The energy sector hasn’t been enjoying the slump in oil prices.
With oil prices dipping over 30% in the past year, companies are at the point where there is very little room left to carve out savings or efficiencies to keep guidance on track.
Thousands of jobs and countless projects that are no longer feasible in the current economy of low-priced oil have already been eliminated or canceled. It now seems that the coveted dividend is next in line for cutting.
Let’s take a look at both of these companies and what the reduction in dividends means moving forward.
The case for Canadian Oil Sands Ltd
Canadian Oil Sands was expecting oil prices to be $55 per barrel for 2015. With oil prices now dropping into the 40s in what is typically a peak price period, it seems unlikely that Canadian Oil Sands will deliver on this most recent guidance.
The stock is currently trading just over $6.39, edging closer to the 52-week low of $6.01, despite reporting better-than-expected results during the most recent quarter. Earnings per share were reported at $0.12 per share, $0.24 better than what was expected.
Quarterly dividends for the company dropped significantly from $0.35 per share to just $0.05. The 86% drop that came earlier this year may soon be followed by another drop, or elimination of the dividend altogether.
Analysts have, in most cases, reduced price targets for the company to more conservative levels, with updated figures in line with approximately $11.00.
The case for Crescent Point Energy Corp.
Crescent Point had previously maintained that dividends levels were sustainable at their previous levels. While this may have been true when oil was significantly more expensive, this is not the case anymore.
The monthly dividend was slashed by 57% to $0.10 per share on August 12.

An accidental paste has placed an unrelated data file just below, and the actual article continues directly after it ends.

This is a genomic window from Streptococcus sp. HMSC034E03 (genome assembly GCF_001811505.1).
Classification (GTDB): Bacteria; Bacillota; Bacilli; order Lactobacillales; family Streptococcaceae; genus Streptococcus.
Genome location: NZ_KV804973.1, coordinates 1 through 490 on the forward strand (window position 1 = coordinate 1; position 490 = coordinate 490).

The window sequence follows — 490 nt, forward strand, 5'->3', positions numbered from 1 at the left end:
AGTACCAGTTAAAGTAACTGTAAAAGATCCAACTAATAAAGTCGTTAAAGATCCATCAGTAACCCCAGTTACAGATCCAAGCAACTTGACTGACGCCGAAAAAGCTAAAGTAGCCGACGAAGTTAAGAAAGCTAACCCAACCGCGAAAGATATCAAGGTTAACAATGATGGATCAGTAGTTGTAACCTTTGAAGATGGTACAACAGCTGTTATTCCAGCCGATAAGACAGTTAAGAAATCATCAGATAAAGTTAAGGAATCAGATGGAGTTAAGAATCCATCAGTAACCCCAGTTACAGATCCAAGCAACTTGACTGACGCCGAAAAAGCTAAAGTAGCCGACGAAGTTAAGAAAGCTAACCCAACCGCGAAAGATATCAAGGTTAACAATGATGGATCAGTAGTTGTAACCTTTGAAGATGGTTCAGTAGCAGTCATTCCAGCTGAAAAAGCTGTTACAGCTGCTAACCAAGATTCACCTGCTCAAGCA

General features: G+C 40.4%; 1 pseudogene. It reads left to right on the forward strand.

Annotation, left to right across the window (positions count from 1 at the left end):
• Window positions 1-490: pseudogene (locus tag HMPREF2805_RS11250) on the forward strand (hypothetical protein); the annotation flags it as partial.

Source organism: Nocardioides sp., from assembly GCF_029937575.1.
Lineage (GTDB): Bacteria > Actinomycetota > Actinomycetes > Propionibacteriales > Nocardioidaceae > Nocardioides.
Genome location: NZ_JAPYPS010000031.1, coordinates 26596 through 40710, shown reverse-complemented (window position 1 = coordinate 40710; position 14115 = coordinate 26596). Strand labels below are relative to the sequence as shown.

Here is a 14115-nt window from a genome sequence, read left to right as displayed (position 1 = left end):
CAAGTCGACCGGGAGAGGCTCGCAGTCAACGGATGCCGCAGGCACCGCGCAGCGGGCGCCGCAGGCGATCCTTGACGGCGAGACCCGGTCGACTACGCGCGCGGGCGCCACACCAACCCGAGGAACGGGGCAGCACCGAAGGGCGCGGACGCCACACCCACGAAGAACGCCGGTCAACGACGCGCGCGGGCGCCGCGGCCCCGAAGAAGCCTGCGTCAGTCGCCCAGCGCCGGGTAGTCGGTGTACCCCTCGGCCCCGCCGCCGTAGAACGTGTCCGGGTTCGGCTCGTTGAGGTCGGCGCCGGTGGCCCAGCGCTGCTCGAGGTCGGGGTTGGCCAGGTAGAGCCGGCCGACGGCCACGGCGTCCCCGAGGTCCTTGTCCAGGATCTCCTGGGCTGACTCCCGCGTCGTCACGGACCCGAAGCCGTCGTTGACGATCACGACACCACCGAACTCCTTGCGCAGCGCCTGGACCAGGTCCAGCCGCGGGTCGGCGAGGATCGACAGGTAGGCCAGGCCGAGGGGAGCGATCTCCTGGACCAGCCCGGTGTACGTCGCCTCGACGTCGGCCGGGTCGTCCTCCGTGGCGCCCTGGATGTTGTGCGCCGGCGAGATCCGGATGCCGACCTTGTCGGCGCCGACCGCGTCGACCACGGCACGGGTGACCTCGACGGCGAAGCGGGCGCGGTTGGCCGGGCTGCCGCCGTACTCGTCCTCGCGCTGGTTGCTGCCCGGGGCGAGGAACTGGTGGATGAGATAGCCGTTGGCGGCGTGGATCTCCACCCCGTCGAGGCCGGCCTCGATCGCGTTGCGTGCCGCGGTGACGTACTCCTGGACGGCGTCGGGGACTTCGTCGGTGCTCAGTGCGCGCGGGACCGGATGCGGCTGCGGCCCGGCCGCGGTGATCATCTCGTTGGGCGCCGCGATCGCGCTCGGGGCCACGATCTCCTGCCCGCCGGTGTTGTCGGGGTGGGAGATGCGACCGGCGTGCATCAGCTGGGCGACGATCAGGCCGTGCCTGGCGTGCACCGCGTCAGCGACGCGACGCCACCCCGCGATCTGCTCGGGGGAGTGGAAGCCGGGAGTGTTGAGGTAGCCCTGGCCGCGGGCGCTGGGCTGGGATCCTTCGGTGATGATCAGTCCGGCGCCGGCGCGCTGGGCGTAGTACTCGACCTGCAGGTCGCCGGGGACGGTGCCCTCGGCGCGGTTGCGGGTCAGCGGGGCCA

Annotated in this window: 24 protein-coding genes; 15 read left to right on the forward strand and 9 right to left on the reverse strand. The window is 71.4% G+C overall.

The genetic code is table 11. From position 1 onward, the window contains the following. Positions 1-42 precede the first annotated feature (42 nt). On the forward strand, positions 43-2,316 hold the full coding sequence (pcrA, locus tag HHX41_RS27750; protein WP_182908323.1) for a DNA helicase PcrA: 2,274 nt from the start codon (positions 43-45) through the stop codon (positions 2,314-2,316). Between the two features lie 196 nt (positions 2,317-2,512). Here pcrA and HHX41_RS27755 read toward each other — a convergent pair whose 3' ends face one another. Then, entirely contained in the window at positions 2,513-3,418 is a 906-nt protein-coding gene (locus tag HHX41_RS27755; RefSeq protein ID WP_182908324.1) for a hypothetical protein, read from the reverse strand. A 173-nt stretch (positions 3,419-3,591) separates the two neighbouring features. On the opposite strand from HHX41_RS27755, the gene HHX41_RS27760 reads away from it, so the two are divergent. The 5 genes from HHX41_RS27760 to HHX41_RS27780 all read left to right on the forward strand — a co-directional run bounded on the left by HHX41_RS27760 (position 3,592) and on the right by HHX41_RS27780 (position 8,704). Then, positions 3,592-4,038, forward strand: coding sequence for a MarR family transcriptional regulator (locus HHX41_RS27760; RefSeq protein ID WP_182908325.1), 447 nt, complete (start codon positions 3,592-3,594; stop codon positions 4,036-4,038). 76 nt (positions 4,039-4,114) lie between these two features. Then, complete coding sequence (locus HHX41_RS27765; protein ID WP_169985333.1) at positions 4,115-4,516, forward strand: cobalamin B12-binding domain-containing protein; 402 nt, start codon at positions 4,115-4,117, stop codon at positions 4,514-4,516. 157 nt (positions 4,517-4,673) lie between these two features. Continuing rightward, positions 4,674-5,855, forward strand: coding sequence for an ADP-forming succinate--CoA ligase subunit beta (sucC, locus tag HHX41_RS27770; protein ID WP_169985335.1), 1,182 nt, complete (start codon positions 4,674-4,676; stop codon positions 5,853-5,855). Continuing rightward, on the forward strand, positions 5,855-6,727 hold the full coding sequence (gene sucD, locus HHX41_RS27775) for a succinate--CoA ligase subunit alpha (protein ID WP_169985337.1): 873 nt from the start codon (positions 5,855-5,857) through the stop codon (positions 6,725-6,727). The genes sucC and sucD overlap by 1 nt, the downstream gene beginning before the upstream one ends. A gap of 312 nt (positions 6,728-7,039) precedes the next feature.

Additionally, the company recently announced it would be slashing capital expenditures by approximately $100 million for 2015.
Crescent Point is currently priced just under $16, and seems likely to hit the 52-week low of $15.90. Year-to-date, the stock is down by 60%.
Analysts have cut price targets for the company, but still maintain targets to be in the $25-30 range.
What does this mean for the future?
Dividends are great for investors, and companies know this. However, when considering all options, the continued growth and long-term value that these companies represent will outweigh whatever lost dividend income an investor would have received.
The drop in oil prices is having an impact on the entire industry and is likely to be here for some time. Bloomberg data now shows over 20 percent of the energy index has cut dividends during the second quarter.
With those levels, it may be better to wait out the storm and focus on the long-term value that these stocks will gather over the lost dividends.
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Fool contributor Demetris Afxentiou has no position in any stocks mentioned.